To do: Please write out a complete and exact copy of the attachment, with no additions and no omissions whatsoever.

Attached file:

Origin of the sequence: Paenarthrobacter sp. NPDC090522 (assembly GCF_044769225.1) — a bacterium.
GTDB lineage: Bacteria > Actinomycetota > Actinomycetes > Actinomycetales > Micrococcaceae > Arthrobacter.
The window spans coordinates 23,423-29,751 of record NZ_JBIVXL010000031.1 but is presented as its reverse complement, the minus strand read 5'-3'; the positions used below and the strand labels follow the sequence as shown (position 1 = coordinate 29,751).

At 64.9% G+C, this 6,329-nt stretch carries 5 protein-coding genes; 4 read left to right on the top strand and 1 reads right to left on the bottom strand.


Origin of the sequence: Paenarthrobacter sp. NPDC090522 (assembly GCF_044769225.1) — a bacterium.
GTDB lineage: Bacteria > Actinomycetota > Actinomycetes > Actinomycetales > Micrococcaceae > Arthrobacter.
The window spans coordinates 23,423-29,751 of record NZ_JBIVXL010000031.1 but is presented as its reverse complement, the minus strand read 5'-3'; the positions used below and the strand labels follow the sequence as shown (position 1 = coordinate 29,751).

At 64.9% G+C, this 6,329-nt stretch carries 5 protein-coding genes; 4 read left to right on the top strand and 1 reads right to left on the bottom strand.